Why Marketers Are Pursuing Gen Z YouTube Star Liza Koshy

The Gen Z audience, defined as those born after about 1996, gravitates to the kind of irreverent self-made YouTube stars embodied by Liza Koshy, a comedian with 1.6 billion views, who produces short content for social media platforms. Reaching this audience is a challenge since it values DIY stars as much or more than professionals and moves among platforms and apps with ease. Two years after she first appeared on YouTube, Koshy has been featured in Vogue’s 73 Questions (which she recently parodied) and advertisers are chasing her.

The Wall Street Journal reports that, according to a survey by media company Awesomeness, the Gen Z audiences “spend less than a third of their screen time on traditional television, and the rest of their hours on a mix of Netflix, YouTube and other streaming services.”

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Koshy is a giant in the online space: her two YouTube channels total 17.5 million subscribers, her Twitter feed has 1.6 million followers, her Instagram feed is tracked by 14.5 million and her Snapchat videos average two million each.

Most recently, she did a series of comical ads for Apple’s Beat earphones; “online, her Beats ads have four times the rate of clicks for those starring other celebrities, including quarterback Tom Brady.” Her humor is largely PG, which also makes her attractive to advertisers.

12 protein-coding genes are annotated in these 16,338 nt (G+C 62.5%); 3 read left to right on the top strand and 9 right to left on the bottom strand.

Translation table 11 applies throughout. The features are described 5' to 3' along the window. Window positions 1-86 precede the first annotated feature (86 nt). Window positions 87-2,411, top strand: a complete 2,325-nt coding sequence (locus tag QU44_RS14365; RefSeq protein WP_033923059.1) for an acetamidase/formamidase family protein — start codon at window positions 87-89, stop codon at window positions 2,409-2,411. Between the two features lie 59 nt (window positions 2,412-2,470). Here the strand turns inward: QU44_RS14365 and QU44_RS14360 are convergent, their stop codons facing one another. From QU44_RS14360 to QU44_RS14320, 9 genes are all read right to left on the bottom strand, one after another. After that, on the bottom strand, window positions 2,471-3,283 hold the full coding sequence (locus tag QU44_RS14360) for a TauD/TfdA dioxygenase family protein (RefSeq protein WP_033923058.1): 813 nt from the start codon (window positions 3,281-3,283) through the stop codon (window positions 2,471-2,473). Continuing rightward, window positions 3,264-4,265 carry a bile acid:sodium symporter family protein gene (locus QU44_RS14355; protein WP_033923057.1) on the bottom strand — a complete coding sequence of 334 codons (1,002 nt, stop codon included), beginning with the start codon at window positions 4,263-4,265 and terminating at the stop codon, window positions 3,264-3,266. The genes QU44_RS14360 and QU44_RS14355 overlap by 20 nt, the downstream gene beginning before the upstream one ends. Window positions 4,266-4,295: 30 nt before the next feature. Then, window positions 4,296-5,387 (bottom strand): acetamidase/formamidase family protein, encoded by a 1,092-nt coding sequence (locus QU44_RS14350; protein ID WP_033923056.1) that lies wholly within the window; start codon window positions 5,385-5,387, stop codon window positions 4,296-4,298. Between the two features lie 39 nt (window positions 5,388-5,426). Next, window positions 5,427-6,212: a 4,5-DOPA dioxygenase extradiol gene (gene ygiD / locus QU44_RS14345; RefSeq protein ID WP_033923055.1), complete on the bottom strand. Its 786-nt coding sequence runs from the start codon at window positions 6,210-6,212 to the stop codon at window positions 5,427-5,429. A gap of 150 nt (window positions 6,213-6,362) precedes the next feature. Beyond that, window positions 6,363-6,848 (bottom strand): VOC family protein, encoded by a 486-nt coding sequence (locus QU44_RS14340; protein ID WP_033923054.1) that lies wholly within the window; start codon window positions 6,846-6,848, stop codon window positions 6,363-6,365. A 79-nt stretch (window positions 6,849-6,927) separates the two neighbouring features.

“To me, she’s like the next generation of Lucille Ball,” said YouTube global head of original content Susanne Daniels. “She’s not afraid to go for it, and you feel that lack of fear.” YouTube Red has created an eight episode scripted series that stars Koshy, “Liza on Demand,” slated to debut in 2018.

Koshy also is now a correspondent on the MTV reboot of “TRL,” stars in a teen horror TV series that just aired its second season on Hulu, and “has worked paid product placements for Nike into her routines on YouTube, and posed in Calvin Klein underwear on Instagram.” In addition, she “creates stand-alone ads, such as the rap video she made for Procter & Gamble’s Always pads, and Snapchat clips promoting movie snack deals for AMC Theatres.”

Koshy’s cleverness — she works in lots of puns and double meanings — result in multiple replays, which ups her earnings from the ads that play before her videos. She reveals that her “share of YouTube ad revenue ranges from about $10,000 to $15,000 a month for each of the new videos she posts weekly,” which “doesn’t include the ad money accumulated by her older videos, or the typically five-figure sums she receives for creating sponsored clips.”